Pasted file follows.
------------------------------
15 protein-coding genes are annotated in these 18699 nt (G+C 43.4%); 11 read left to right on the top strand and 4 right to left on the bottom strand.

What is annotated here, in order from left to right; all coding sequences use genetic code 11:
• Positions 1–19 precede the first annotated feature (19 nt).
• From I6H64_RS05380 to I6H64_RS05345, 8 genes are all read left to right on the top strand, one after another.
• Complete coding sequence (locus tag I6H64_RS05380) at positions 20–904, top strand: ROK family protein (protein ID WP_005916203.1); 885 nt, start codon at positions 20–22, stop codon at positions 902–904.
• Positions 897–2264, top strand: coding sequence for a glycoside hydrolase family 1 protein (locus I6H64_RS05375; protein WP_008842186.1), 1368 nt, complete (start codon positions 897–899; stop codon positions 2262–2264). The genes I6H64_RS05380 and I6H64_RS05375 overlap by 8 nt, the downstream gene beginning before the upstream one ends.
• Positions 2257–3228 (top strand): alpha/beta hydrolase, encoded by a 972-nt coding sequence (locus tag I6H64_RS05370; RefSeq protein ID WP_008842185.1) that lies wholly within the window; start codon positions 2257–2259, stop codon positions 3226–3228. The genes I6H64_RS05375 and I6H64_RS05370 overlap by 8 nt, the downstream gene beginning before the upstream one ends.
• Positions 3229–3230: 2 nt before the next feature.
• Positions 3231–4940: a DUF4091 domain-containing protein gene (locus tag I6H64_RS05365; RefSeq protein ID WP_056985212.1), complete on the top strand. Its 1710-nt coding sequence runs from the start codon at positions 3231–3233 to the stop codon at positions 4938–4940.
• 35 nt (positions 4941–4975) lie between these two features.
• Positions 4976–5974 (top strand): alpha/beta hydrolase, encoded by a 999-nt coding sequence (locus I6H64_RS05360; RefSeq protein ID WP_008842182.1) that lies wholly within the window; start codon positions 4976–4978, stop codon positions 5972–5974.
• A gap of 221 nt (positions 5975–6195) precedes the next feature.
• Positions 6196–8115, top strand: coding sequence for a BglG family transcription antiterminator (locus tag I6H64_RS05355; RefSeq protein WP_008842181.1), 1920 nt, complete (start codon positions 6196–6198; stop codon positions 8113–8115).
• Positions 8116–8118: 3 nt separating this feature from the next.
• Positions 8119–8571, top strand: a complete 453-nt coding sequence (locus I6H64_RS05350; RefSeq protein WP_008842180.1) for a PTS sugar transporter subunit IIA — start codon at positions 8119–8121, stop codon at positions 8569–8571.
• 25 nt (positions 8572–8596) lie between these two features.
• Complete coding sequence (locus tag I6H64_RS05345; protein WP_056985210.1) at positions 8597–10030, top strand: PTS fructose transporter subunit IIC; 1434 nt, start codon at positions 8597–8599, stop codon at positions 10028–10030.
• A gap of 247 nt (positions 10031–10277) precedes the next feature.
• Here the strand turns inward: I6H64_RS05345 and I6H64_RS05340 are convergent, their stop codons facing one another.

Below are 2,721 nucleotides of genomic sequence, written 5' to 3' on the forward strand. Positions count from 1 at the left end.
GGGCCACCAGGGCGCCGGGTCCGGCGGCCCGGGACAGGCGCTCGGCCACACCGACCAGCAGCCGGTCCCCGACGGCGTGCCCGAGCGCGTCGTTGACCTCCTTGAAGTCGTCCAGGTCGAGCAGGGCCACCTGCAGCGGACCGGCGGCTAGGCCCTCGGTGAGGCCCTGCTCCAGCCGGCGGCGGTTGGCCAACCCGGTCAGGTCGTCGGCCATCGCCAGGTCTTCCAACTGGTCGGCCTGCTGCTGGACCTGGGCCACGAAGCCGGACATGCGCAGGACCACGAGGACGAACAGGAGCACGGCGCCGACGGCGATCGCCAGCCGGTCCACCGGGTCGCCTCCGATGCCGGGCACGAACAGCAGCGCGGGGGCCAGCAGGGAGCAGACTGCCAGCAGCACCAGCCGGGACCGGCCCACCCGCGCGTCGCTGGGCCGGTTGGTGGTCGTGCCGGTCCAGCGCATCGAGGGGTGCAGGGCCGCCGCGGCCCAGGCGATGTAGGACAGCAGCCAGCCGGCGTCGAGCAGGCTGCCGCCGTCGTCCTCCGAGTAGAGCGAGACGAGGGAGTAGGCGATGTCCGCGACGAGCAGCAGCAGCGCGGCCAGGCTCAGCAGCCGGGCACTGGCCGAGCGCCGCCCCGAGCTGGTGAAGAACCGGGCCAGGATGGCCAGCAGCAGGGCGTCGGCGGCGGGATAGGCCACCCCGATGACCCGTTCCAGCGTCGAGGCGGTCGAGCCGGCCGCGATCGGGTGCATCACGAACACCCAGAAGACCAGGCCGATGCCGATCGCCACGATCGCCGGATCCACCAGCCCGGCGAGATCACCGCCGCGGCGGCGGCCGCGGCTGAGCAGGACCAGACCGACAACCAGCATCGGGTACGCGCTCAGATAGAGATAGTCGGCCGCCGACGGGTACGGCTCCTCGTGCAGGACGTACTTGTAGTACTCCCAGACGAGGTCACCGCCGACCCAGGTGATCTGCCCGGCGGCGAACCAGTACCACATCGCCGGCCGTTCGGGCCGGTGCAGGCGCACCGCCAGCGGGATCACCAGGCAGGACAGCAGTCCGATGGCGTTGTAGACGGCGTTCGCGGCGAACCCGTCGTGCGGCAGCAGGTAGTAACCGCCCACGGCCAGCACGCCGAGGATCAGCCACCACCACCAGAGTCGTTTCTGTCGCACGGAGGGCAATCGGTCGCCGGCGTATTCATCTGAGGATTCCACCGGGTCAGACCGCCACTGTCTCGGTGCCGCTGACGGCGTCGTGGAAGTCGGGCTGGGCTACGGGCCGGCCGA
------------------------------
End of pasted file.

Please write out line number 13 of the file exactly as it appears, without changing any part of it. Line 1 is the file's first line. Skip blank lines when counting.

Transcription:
• Positions 6196–8115, top strand: coding sequence for a BglG family transcription antiterminator (locus tag I6H64_RS05355; RefSeq protein WP_008842181.1), 1920 nt, complete (start codon positions 6196–6198; stop codon positions 8113–8115).